Direct care professionals provide help with basic needs for clients who are elderly or disabled. They assist with daily activities such as bathing and grooming. They are called direct care professionals because of their firsthand involvement with their clients. A direct care professional's job objectives involve striving to provide quality services to those under her supervision.
A direct care professional wants to make sure clients aren't harmed while under her care. Firsthand contact with a client creates the potential of putting someone in danger if the direct care professional isn't extra observant and careful. When helping an elderly patient get along at home, for instance, a direct caregiver is careful to clean up any spills, so that her client doesn't fall. Minor slips could be deadly for certain populations, so safety is always a priority.
Nurse aides are considered direct care professionals. They help monitor a client's overall health. Direct care professionals help patients maintain the highest level of health that their condition allows. In this situation, direct caregivers perform tasks such as measuring blood pressure, taking heart rates and monitoring medication intake. A direct care professional helps manage certain medical aspects of a client's condition so that unnecessary health issues are avoided.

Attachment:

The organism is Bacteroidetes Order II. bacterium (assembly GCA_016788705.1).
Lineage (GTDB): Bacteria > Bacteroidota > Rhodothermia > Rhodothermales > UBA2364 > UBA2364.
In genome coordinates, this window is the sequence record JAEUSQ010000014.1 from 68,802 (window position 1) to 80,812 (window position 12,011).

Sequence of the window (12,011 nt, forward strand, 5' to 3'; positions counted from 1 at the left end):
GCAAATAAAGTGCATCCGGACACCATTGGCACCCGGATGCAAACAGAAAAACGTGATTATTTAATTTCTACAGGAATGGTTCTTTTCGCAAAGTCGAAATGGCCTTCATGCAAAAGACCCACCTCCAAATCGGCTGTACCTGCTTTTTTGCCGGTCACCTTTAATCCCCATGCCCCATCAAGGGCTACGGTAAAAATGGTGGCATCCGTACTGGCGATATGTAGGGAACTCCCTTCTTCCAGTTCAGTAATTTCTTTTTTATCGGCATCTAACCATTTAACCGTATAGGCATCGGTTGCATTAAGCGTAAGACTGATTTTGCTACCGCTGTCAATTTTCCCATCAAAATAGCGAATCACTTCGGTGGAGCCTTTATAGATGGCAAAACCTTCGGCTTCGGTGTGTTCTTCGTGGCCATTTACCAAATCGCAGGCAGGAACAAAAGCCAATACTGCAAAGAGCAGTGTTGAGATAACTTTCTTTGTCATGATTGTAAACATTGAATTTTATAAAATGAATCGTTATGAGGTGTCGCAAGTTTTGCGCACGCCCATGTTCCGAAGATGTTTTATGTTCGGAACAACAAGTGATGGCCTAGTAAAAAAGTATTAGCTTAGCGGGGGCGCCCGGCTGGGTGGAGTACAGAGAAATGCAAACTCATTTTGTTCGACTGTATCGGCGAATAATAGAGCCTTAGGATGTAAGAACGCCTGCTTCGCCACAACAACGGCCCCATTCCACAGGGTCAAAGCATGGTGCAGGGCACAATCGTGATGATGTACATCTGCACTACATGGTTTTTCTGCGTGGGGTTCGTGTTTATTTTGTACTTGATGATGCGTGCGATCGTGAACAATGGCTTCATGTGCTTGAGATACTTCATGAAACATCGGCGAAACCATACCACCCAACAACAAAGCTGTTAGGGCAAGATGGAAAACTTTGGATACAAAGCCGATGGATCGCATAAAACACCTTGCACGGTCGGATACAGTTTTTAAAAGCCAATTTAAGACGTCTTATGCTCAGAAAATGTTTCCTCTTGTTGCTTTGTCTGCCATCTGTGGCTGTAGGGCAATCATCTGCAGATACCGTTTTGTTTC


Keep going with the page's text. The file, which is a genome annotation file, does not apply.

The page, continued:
Make Life Easier
Home health aides also fall under the category of direct care professionals. Beyond helping with personal care, home health aides assist with minor household chores. It's more difficult for individuals who are sick and aging to keep up with simple tasks at home, such as emptying trash cans and making beds. Direct care professionals make life a little easier and perform these duties in addition to their hands-on responsibilities.
Direct care professionals have regular contact with their assigning offices to follow up on client assignments and they are in touch with their supervisors as needed. Professionally, they possess good communication skills and excellent follow-through. They are accessible and get back to those who require their response, including through needed paperwork. Consistency and reliability in these matters is an objective for a direct care professional.
Based in the Midwest, Gina Scott has been writing professionally since 2008. She has worked in real estate since 2004 and has expertise in pop culture and health-related topics. She has also self-published a book on how to overcome chronic health conditions. Scott holds a Master of Arts in higher-education administration from Ball State University.